Translocal Geographies : Spaces, Places, Connections book cover
1st Edition

Translocal Geographies
Spaces, Places, Connections

ISBN 9780754678380
Published March 28, 2011 by Routledge
240 Pages

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Book Description

Bringing together a wide range of original empirical research from locations and interconnected geographical contexts from Europe, Australasia, Asia, Africa, Central and Latin America, this book sets out a different agenda for mobility - one which emphasizes the enduring connectedness between, and embeddedness within, places during and after the experience of mobility. These issues are examined through the themes of home and family, neighbourhoods and city spaces and allow the reader to engage with migrants' diverse practices which are specifically local, yet spatially global. This book breaks new ground by arguing for a spatial understanding of translocality that situates the migrant experience within/across particular 'locales' without confining it to the territorial boundedness of the nation state. It will be of interest to academics and students of social and cultural geography, anthropology and transnational studies.

Table of Contents

Contents: Part 1 Introduction: Translocal Geographies: Introduction: translocal geographies, Katherine Brickell and Ayone Datta. Part 2 Translocal Spaces; Home and Family: Translocal geographies of 'home' in Siem Reap, Cambodia, Katherine Brickell; Translocal family relations amongst the Lahu in Northern Thailand, Brian A.L. Tan and Brenda S.A. Yeoh; British families moving home: translocal geographies of return migration from Singapore, Madeleine E. Hatfield. Part 3 Translocal Neighbourhoods: Translocal geographies of London: belonging and 'otherness' among Polish migrants after 2004, Ayona Datta; ' You wouldn't know what's in there would you?' Homeliness and 'foreign' signs in Ashfield, Sydney, Amanda Wise; Ways out of crisis in Buenos Aires: translocal landscapes and the activation of mobile resources, Ryan Centner. Part 4 Urban Translocalities: Spaces, Places, Connections: Fear of small distances: home associations in Douala, Dar es Salaam and London, Ben Page; Translocal spatial; geographies: multi-sited encounters of Greek migrants in Athens, Berlin, and New York, Anastasia Christou; Translocality in Washington, DC and Addis Ababa: spaces and linkages of the Ethiopian diaspora in two capital cities, Elizabeth Chacko. Part 5 Epilogue: Translocality; a critical reflection, Michael Peter Smith; Bibliography; Index.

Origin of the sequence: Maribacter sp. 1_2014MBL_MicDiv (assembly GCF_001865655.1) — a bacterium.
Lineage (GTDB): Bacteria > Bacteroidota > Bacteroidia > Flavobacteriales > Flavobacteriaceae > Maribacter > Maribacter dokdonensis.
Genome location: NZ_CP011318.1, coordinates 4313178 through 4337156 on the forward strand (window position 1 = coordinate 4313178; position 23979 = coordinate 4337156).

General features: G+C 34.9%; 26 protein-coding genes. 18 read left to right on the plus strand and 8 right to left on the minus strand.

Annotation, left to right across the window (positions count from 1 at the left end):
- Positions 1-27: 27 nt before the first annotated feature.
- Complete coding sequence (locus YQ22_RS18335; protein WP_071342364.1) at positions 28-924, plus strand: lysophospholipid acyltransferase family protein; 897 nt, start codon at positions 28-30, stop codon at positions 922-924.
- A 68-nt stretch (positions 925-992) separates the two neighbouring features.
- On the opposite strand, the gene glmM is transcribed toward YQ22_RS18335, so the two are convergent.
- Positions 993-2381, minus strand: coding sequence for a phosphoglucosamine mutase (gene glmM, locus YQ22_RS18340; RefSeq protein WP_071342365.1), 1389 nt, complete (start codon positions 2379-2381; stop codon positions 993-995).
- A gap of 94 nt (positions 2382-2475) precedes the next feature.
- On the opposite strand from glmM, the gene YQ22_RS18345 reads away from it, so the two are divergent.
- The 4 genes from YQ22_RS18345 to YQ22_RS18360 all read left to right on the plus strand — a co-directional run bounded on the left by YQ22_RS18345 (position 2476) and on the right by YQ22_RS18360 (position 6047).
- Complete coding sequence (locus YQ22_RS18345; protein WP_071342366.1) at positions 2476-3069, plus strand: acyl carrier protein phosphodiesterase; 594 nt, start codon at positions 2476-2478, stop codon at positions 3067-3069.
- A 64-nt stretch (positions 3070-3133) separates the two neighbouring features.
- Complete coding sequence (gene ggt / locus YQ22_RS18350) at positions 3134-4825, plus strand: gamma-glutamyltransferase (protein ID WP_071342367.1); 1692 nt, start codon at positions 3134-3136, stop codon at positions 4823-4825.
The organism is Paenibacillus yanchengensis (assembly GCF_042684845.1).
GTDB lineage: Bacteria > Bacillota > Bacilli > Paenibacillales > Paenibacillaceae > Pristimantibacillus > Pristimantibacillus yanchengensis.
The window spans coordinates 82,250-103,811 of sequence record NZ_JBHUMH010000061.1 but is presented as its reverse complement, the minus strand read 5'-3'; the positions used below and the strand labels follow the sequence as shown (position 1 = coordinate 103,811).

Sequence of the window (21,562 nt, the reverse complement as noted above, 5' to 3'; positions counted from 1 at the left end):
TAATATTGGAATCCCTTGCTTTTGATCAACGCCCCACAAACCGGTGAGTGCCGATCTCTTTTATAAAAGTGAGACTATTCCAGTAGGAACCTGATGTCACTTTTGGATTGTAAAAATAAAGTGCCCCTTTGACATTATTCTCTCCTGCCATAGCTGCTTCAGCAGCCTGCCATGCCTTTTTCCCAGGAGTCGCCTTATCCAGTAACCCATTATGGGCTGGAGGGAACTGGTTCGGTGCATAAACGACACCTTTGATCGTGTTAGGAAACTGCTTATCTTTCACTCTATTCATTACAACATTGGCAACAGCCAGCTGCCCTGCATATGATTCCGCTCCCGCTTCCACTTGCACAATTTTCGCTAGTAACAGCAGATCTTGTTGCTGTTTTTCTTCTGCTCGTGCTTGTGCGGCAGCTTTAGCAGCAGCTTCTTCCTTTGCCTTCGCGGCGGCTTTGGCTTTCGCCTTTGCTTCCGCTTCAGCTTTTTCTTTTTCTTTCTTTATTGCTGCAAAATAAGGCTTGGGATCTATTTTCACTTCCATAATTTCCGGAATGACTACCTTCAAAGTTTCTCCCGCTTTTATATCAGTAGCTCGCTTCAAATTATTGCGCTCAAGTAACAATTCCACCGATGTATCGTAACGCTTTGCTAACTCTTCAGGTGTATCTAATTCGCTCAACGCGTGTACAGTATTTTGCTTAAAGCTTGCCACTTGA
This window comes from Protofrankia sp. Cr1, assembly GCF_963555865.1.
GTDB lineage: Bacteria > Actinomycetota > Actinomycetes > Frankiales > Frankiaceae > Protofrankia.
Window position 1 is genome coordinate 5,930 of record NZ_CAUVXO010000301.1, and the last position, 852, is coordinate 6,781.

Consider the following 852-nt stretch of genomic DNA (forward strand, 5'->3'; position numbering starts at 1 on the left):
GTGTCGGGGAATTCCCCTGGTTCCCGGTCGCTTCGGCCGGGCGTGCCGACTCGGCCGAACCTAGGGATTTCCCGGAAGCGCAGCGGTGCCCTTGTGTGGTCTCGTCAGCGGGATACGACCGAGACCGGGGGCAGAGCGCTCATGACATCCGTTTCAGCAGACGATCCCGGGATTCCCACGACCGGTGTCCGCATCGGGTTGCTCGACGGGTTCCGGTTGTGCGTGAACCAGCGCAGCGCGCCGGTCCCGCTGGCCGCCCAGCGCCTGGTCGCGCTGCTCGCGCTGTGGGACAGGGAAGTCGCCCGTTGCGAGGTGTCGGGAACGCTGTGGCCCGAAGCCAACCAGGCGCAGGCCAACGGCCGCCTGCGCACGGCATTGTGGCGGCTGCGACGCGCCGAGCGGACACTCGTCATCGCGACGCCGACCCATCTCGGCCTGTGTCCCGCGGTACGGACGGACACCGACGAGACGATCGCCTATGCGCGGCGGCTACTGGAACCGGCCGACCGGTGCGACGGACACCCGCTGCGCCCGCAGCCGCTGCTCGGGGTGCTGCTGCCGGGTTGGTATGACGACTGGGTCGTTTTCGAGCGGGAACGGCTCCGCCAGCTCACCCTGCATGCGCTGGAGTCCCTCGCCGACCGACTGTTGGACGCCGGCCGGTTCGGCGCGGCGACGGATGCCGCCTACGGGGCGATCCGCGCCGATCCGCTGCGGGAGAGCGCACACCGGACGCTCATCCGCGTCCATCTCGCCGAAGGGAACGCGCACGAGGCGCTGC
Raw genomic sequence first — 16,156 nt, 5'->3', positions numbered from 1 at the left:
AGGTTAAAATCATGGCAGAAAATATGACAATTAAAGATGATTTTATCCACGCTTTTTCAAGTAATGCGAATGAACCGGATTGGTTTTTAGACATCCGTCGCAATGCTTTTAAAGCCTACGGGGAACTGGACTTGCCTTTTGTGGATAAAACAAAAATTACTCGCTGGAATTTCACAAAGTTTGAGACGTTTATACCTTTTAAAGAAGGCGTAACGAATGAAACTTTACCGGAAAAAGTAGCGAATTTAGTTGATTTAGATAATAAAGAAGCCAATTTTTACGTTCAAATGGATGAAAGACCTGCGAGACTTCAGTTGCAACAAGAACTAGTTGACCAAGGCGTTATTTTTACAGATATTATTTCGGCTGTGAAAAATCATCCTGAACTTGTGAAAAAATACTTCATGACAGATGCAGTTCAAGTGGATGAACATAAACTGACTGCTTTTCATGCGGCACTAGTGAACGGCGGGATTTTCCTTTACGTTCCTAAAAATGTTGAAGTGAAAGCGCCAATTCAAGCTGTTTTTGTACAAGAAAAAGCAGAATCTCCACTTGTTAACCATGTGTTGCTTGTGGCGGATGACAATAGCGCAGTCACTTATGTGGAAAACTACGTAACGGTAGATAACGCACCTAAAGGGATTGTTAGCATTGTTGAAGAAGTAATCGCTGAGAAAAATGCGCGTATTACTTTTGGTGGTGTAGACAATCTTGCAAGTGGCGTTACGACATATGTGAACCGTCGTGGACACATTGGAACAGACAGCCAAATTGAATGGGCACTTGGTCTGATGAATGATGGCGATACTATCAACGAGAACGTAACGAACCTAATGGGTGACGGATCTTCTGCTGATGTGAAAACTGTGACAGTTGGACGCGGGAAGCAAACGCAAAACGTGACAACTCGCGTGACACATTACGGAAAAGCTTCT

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Katherine Brickell, British Academy Postdoctoral Fellow, Royal Holloway, University of London, UK and Ayona Datta, Lecturer, Cities Programme, Department of Sociology, London School of Economics, UK


'An energetic and exciting volume, Translocal Geographies uses diverse empirical examples from around the world to illustrate a groundbreaking concept, and in so doing sheds new light on the experience of mobility in the 21st century. Rarely has Geography seemed so relevant.' Khalid Koser, Geneva Centre for Security Policy, Switzerland 'Deploying and developing the concept of translocal this book advances transnational migration studies by situating migrants within specific places and times. This is a much needed multi-scalar corrective for the tendency of scholars to conflate locality of origin and settlement with national identities in mapping a geography of transnational connection.' Nina Glick Schiller, University of Manchester, UK 'This book provides an exciting insight in to the personal, emotional and corporeal geographies that are active agents of change in translocal relations... The book concludes in a very thought-provoking manner, highlighting numerous issues to be explored further, linked to geographies of power, class, agency and affect.' Social and Cultural Geography 'This book is a rich and varied collection of case studies that broaden the concept of translocality, and use a range of methodologies... I truly recommend this book to everyone who is interested in movement, migration, locales and the relationship between them, as they appear in different parts of the world, in different scales and in different forms.' Australian Planner